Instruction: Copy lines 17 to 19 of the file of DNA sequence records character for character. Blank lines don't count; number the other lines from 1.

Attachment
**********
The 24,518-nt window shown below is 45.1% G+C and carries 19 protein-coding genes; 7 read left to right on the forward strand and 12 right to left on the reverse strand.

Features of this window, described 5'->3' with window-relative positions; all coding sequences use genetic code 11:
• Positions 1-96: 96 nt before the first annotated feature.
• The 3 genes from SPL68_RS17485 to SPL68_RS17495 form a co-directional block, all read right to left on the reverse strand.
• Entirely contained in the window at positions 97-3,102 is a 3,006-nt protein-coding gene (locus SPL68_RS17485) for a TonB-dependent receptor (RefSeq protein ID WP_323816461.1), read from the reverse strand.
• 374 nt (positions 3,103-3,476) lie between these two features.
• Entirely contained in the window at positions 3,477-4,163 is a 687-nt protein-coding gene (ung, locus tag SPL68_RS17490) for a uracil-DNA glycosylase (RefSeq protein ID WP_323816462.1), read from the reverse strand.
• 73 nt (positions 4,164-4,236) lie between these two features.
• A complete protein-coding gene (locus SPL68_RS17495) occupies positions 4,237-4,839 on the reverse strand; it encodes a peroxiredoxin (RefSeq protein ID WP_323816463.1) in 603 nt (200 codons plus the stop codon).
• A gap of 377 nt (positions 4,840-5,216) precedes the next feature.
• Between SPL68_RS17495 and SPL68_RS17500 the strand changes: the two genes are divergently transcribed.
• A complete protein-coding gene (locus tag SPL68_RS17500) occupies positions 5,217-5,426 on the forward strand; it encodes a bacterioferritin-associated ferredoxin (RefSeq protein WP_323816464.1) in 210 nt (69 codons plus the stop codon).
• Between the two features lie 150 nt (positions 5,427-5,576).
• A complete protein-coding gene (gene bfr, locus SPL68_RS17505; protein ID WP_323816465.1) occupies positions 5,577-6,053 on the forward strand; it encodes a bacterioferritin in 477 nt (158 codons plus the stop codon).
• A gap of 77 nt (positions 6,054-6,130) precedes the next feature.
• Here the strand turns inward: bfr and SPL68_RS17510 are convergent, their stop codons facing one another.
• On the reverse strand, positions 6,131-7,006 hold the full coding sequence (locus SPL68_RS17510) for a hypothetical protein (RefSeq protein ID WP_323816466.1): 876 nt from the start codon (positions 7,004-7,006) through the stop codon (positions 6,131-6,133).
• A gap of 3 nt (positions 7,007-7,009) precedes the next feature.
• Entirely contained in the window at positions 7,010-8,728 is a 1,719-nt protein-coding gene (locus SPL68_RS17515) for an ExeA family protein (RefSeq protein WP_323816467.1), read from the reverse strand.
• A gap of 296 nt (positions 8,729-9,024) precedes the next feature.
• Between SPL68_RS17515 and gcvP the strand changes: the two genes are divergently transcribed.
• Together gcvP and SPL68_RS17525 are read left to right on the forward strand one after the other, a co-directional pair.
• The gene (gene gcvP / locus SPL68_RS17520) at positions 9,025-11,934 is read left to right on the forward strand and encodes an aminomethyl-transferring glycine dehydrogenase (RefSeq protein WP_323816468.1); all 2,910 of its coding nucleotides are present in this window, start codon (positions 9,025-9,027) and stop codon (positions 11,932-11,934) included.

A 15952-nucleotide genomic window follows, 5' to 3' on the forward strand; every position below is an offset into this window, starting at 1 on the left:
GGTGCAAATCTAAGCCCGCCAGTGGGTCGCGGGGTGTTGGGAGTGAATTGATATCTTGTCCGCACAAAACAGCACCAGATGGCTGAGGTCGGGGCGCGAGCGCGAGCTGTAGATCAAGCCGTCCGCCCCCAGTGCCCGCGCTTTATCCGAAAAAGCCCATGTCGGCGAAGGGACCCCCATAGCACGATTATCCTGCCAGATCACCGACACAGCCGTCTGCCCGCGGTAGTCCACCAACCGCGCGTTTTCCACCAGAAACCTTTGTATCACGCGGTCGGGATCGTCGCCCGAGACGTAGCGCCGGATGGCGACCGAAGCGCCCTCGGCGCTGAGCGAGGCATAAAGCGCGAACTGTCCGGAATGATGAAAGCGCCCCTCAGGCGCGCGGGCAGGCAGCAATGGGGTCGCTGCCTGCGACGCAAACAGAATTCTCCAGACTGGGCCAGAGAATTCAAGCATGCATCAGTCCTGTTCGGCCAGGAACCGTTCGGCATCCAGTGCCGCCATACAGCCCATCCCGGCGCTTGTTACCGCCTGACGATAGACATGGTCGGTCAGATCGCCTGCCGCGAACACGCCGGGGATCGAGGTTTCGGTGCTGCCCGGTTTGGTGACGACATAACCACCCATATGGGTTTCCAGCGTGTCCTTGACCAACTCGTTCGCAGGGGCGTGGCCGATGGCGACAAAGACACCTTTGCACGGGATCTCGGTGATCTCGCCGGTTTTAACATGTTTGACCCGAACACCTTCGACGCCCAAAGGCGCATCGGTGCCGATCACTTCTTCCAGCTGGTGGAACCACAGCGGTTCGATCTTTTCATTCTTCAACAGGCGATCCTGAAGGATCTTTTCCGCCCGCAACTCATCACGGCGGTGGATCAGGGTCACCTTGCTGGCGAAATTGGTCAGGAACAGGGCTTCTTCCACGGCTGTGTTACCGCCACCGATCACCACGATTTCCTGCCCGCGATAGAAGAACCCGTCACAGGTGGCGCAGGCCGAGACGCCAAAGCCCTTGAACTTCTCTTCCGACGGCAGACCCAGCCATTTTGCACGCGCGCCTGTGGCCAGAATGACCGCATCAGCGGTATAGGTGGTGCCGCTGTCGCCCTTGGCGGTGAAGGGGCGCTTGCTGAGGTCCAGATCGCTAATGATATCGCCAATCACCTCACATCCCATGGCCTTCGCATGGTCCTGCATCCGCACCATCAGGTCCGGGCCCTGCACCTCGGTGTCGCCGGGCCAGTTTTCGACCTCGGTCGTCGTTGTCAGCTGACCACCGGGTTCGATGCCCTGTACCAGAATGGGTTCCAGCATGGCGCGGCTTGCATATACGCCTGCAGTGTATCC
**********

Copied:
• On the reverse strand, positions 6,131-7,006 hold the full coding sequence (locus SPL68_RS17510) for a hypothetical protein (RefSeq protein ID WP_323816466.1): 876 nt from the start codon (positions 7,004-7,006) through the stop codon (positions 6,131-6,133).
• A gap of 3 nt (positions 7,007-7,009) precedes the next feature.
• Entirely contained in the window at positions 7,010-8,728 is a 1,719-nt protein-coding gene (locus SPL68_RS17515) for an ExeA family protein (RefSeq protein WP_323816467.1), read from the reverse strand.